Analyst: Cloud, ‘Digitial Workspaces’ Shake Up Virtual Client Computing Space
Research firm IDC published a report on virtual client computing (VCC), an industry it says has been changed by the rise of public clouds and the growth of organizational “digital workspaces.”
That observation comes in an IDC MarketScape report titled “Worldwide Virtual Client Computing 2019–2020 Vendor Assessment.” That assessment places VMware and Citrix in the “Leaders” category, with the next tier, “Major Players,” featuring Microsoft, Amazon, Parallels, dinCloud and CloudJumper, while “Contenders” are said to include Huawei, Dizzion and Workspot. No one was relegated to the bottom rung, “Particiapants.”
IDC says the VCC space “includes software and systems designed to abstract applications and desktops away from the client device, allowing for additional layers of control and security. These systems may simply present another operating system on the device itself; draw on resources from a private cloud, a hosted environment, or the public cloud; or use a combination of these features along with the emerging concepts of edge computing and adaptive design to create complex digital workspaces.”
As noted, IDC remarked on changes in the industry caused by the advent of those digital workspaces.
“For decades, the VCC market has revolved around a core set of compatibility, mobility, and security use cases and been tied to expensive/lengthy infrastructure purchase cycles,” the report says. “This has recently changed, first with the advent of public cloud sourcing for infrastructure resources and with an evolution in the capability to create integrated ‘digital workspaces.'”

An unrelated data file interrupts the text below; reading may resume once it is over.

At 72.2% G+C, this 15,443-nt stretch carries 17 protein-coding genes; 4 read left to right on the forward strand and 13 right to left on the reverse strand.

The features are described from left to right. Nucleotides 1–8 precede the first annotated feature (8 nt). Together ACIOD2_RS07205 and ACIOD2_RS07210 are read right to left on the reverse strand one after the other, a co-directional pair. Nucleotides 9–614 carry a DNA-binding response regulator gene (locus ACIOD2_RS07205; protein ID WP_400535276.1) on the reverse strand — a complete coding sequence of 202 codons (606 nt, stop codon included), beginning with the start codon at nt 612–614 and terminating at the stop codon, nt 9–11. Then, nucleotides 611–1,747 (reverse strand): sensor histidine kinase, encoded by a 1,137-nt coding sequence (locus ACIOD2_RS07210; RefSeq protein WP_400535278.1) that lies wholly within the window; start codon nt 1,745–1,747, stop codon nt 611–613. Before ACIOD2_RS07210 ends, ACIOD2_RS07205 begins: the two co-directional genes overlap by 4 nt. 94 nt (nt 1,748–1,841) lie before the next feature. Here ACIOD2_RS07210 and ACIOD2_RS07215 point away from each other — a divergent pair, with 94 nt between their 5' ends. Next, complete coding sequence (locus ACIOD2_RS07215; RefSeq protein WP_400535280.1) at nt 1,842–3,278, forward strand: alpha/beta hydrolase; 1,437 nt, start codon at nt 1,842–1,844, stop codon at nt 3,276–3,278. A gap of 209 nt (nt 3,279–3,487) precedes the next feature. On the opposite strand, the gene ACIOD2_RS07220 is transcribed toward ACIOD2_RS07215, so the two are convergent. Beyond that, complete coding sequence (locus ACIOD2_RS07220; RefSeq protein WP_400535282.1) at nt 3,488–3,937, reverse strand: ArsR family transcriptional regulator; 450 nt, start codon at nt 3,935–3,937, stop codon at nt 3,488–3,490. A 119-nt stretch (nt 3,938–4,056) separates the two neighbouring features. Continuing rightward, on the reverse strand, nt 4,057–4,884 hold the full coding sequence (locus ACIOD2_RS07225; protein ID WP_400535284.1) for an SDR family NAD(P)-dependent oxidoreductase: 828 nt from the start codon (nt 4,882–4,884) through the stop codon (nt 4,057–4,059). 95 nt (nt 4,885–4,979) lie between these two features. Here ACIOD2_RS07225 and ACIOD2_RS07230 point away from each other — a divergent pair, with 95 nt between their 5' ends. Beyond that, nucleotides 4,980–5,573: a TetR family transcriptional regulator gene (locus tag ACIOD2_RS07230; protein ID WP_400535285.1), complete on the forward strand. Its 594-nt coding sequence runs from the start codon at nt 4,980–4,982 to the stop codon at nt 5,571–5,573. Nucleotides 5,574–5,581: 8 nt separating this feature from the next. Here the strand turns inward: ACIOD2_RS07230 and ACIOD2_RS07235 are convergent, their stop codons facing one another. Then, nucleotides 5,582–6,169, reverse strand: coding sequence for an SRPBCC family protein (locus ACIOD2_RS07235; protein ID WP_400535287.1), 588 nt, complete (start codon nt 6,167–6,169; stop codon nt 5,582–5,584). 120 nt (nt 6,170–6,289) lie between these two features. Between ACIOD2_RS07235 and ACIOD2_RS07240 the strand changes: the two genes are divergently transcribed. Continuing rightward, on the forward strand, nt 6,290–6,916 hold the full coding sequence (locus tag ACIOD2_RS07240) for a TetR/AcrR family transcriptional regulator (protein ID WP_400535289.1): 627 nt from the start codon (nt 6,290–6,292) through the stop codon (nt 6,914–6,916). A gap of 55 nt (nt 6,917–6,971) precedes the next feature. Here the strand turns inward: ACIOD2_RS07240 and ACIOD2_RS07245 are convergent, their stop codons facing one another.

Increasing reliance on public cloud infrastructure is an obvious factor, as it provides resources for virtual applications or desktops, such as Desktop-as-a-Service (DaaS) that theoretically foster rapid provisioning and deprovisioning of computing resources, though the utopian hype hasn’t quite matched the operational reality, according to IDC.
The second disruptive factor, digital workspaces, involved a longer explanation.
“Digital workspaces are an emerging area in which the vendor expands the desktop workspace in a variety of ways, usually in conjunction with its existing virtualization technology,” IDC said. “This expansion is generally around either task aggregation or work observation, with a focus on different approaches to enhancing individual awareness of and simplification of tasks to be completed. The workspace may also include edge computing, IoT devices, and artificial intelligence (AI) for aggregation, execution, or organization of information/tasks.”
In providing advice to technology buyers, those market-changing factors led IDC to define two customer profiles in the space, for which picking a vendor used to be more straightforward in a mature market with well-known capabilities:
- Profile one: Desktop-as-a-Service customer. The DaaS customers look to take advantage of well-established features of application and desktop virtualization without investing heavily in hyperconverged infrastructure.
- Profile two: Emerging workspace customer. The workspace customer is faced with a work environment that has reached a level of complexity that can no longer be sustained.
All of the above sets the stage for IDC documenting the perceived strengths and weaknesses of each vendor.
“Solutions in the virtual client computing market have markedly improved over the past few years, pushed by innovations in the workplace and the advent of key behavioral indicators,” said Shannon Kalvar, research manager, in the conclusion of the January report. “Vendors are now offering a wide range of solutions to meet the needs of customers where they are, as they evolve, rather than shoehorning requirements into a handful of solutions.”
David Ramel is an editor and writer for Converge360.